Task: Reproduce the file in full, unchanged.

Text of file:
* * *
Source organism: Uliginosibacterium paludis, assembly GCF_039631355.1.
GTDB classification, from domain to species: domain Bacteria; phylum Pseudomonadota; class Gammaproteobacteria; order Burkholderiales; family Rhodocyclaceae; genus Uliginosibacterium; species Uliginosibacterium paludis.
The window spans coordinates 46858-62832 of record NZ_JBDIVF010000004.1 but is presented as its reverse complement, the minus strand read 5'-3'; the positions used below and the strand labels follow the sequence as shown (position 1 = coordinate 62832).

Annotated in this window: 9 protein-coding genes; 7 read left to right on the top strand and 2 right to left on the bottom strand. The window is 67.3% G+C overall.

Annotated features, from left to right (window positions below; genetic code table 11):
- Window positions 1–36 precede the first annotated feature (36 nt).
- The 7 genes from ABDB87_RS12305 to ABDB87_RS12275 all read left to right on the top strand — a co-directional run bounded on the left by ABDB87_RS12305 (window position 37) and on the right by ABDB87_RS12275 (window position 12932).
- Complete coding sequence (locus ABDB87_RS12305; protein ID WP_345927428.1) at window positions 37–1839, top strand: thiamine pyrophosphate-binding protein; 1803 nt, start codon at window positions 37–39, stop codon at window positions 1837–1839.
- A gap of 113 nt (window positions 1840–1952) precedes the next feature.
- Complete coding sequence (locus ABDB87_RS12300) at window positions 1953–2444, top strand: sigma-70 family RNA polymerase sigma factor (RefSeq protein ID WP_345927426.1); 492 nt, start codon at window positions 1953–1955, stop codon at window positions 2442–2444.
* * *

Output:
Source organism: Uliginosibacterium paludis, assembly GCF_039631355.1.
GTDB classification, from domain to species: domain Bacteria; phylum Pseudomonadota; class Gammaproteobacteria; order Burkholderiales; family Rhodocyclaceae; genus Uliginosibacterium; species Uliginosibacterium paludis.
The window spans coordinates 46858-62832 of record NZ_JBDIVF010000004.1 but is presented as its reverse complement, the minus strand read 5'-3'; the positions used below and the strand labels follow the sequence as shown (position 1 = coordinate 62832).

Annotated in this window: 9 protein-coding genes; 7 read left to right on the top strand and 2 right to left on the bottom strand. The window is 67.3% G+C overall.

Annotated features, from left to right (window positions below; genetic code table 11):
- Window positions 1–36 precede the first annotated feature (36 nt).
- The 7 genes from ABDB87_RS12305 to ABDB87_RS12275 all read left to right on the top strand — a co-directional run bounded on the left by ABDB87_RS12305 (window position 37) and on the right by ABDB87_RS12275 (window position 12932).
- Complete coding sequence (locus ABDB87_RS12305; protein ID WP_345927428.1) at window positions 37–1839, top strand: thiamine pyrophosphate-binding protein; 1803 nt, start codon at window positions 37–39, stop codon at window positions 1837–1839.
- A gap of 113 nt (window positions 1840–1952) precedes the next feature.
- Complete coding sequence (locus ABDB87_RS12300) at window positions 1953–2444, top strand: sigma-70 family RNA polymerase sigma factor (RefSeq protein ID WP_345927426.1); 492 nt, start codon at window positions 1953–1955, stop codon at window positions 2442–2444.